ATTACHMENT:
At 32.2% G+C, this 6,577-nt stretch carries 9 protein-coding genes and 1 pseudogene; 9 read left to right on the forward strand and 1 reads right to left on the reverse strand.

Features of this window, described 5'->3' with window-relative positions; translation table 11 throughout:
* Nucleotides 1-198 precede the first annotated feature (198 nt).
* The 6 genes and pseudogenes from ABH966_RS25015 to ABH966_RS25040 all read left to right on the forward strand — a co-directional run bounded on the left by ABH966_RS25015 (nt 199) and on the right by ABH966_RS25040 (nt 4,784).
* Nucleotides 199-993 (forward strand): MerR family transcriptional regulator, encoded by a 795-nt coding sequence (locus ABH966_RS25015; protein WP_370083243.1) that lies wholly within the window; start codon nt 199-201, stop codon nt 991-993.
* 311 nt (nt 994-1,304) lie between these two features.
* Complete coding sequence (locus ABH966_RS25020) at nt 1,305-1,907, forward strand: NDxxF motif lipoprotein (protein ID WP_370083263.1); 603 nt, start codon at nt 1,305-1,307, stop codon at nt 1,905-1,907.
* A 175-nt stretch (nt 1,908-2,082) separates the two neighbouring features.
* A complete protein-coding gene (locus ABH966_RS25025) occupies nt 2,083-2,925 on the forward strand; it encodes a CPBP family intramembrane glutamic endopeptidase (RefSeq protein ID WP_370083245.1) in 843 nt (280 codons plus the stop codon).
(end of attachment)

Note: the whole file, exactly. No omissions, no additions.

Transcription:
At 32.2% G+C, this 6,577-nt stretch carries 9 protein-coding genes and 1 pseudogene; 9 read left to right on the forward strand and 1 reads right to left on the reverse strand.

Features of this window, described 5'->3' with window-relative positions; translation table 11 throughout:
* Nucleotides 1-198 precede the first annotated feature (198 nt).
* The 6 genes and pseudogenes from ABH966_RS25015 to ABH966_RS25040 all read left to right on the forward strand — a co-directional run bounded on the left by ABH966_RS25015 (nt 199) and on the right by ABH966_RS25040 (nt 4,784).
* Nucleotides 199-993 (forward strand): MerR family transcriptional regulator, encoded by a 795-nt coding sequence (locus ABH966_RS25015; protein WP_370083243.1) that lies wholly within the window; start codon nt 199-201, stop codon nt 991-993.
* 311 nt (nt 994-1,304) lie between these two features.
* Complete coding sequence (locus ABH966_RS25020) at nt 1,305-1,907, forward strand: NDxxF motif lipoprotein (protein ID WP_370083263.1); 603 nt, start codon at nt 1,305-1,307, stop codon at nt 1,905-1,907.
* A 175-nt stretch (nt 1,908-2,082) separates the two neighbouring features.
* A complete protein-coding gene (locus ABH966_RS25025) occupies nt 2,083-2,925 on the forward strand; it encodes a CPBP family intramembrane glutamic endopeptidase (RefSeq protein ID WP_370083245.1) in 843 nt (280 codons plus the stop codon).